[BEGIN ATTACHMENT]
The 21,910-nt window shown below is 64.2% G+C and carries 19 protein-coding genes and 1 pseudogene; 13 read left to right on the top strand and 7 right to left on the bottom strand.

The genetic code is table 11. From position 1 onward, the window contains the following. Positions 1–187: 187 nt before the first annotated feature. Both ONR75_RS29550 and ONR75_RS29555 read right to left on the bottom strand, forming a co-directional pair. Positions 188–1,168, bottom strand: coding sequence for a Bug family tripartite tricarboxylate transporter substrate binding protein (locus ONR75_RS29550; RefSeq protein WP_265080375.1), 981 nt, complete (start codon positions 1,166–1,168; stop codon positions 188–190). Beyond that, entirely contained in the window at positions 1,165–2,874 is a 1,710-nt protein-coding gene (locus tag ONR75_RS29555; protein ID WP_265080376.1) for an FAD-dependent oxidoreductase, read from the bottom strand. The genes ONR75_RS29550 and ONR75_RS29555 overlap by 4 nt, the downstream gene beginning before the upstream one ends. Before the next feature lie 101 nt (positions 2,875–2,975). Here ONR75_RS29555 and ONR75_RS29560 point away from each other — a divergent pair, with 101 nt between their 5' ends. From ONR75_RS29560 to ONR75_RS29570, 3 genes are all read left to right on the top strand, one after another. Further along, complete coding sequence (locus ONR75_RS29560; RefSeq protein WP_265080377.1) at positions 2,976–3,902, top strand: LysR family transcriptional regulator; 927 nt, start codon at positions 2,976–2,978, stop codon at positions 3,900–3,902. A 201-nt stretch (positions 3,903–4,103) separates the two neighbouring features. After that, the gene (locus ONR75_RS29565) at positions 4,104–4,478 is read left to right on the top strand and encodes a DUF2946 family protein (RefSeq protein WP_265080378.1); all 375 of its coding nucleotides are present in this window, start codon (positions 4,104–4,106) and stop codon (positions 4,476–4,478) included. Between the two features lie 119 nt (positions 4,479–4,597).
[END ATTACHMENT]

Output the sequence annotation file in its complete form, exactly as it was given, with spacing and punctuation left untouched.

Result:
The 21,910-nt window shown below is 64.2% G+C and carries 19 protein-coding genes and 1 pseudogene; 13 read left to right on the top strand and 7 right to left on the bottom strand.

The genetic code is table 11. From position 1 onward, the window contains the following. Positions 1–187: 187 nt before the first annotated feature. Both ONR75_RS29550 and ONR75_RS29555 read right to left on the bottom strand, forming a co-directional pair. Positions 188–1,168, bottom strand: coding sequence for a Bug family tripartite tricarboxylate transporter substrate binding protein (locus ONR75_RS29550; RefSeq protein WP_265080375.1), 981 nt, complete (start codon positions 1,166–1,168; stop codon positions 188–190). Beyond that, entirely contained in the window at positions 1,165–2,874 is a 1,710-nt protein-coding gene (locus tag ONR75_RS29555; protein ID WP_265080376.1) for an FAD-dependent oxidoreductase, read from the bottom strand. The genes ONR75_RS29550 and ONR75_RS29555 overlap by 4 nt, the downstream gene beginning before the upstream one ends. Before the next feature lie 101 nt (positions 2,875–2,975). Here ONR75_RS29555 and ONR75_RS29560 point away from each other — a divergent pair, with 101 nt between their 5' ends. From ONR75_RS29560 to ONR75_RS29570, 3 genes are all read left to right on the top strand, one after another. Further along, complete coding sequence (locus ONR75_RS29560; RefSeq protein WP_265080377.1) at positions 2,976–3,902, top strand: LysR family transcriptional regulator; 927 nt, start codon at positions 2,976–2,978, stop codon at positions 3,900–3,902. A 201-nt stretch (positions 3,903–4,103) separates the two neighbouring features. After that, the gene (locus ONR75_RS29565) at positions 4,104–4,478 is read left to right on the top strand and encodes a DUF2946 family protein (RefSeq protein WP_265080378.1); all 375 of its coding nucleotides are present in this window, start codon (positions 4,104–4,106) and stop codon (positions 4,476–4,478) included. Between the two features lie 119 nt (positions 4,479–4,597).